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Is the Scuba industry sexist? The invisible female diver

Updated: Jul 27, 2023



scuba sexism boobes diving
You must be kidding


I recently read 'Invisible Women' by Caroline Criado Perez and an article on sexism in the dive industry by the awe-inspiring Jill Heinerth which gave me food for thought. The first made me realise to what extent women are often, if not always, overlooked in product development, research and policy in all areas of life.

The second made me confront, with some surprise (if I am perfectly honest), that the dive industry was no stranger to sexism, its members only reflect society at large. It is still considered a high-risk sport by many, especially tech diving, thus attracting 'real macho men' and making it a little hard to break into for 'feeble females'. Yet, it seems the (female) diving world is pretty divided on just how sexist the scuba industry really is, so some more in-depth research was needed. Here are some of my findings...



Statistics - women in scuba diving

Statistics go a long way toward telling us what's going on in the industry. In the PADI world, we have some stats: since PADI’s first Women’s Dive Day in 2014, there has been a 2.2% increase in female certifications for PADI recreational courses, taking it from 37.2% to 39.4%. There is more than 40 percent of female in divers aged 18 to 25, but over 40 women only account for 30 percent of recreational divers in that age bracket. What's more, the higher the certification level, the smaller the percentage of women.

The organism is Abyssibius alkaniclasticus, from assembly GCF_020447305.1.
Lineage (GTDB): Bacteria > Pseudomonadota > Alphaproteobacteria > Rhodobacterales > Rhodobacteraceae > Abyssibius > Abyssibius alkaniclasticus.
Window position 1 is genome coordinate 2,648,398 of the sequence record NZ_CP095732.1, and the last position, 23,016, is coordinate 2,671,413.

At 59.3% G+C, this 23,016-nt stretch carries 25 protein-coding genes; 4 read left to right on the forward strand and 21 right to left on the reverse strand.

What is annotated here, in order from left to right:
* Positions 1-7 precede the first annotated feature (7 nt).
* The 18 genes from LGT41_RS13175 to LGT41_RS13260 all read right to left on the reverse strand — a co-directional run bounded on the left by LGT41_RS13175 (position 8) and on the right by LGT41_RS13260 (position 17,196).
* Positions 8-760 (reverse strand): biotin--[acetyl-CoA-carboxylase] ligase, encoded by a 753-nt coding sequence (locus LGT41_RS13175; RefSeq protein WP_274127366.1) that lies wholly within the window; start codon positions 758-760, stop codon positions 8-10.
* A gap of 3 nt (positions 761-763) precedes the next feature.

DEMA reports show that only 23 percent of continuing education students are women. Lady professionals' numbers dwindle even more: out of 137 000 professional level divers, only 25,000 are women (less than 20 percent) and only 13 per cent of PADI Master Instructors are women. Our Course Director Helene is part of a rare breed it seems.

These are numbers for PADI, a training agency that has put a lot of marketing effort into making the sport more welcoming to women by having, for instance, anti-sexism guidelines, a Women's Dive Day, and many female PADI ambassadors. In other training agencies, considered more 'hardcore' (think BSAC, FFESSM), percentages are probably lower.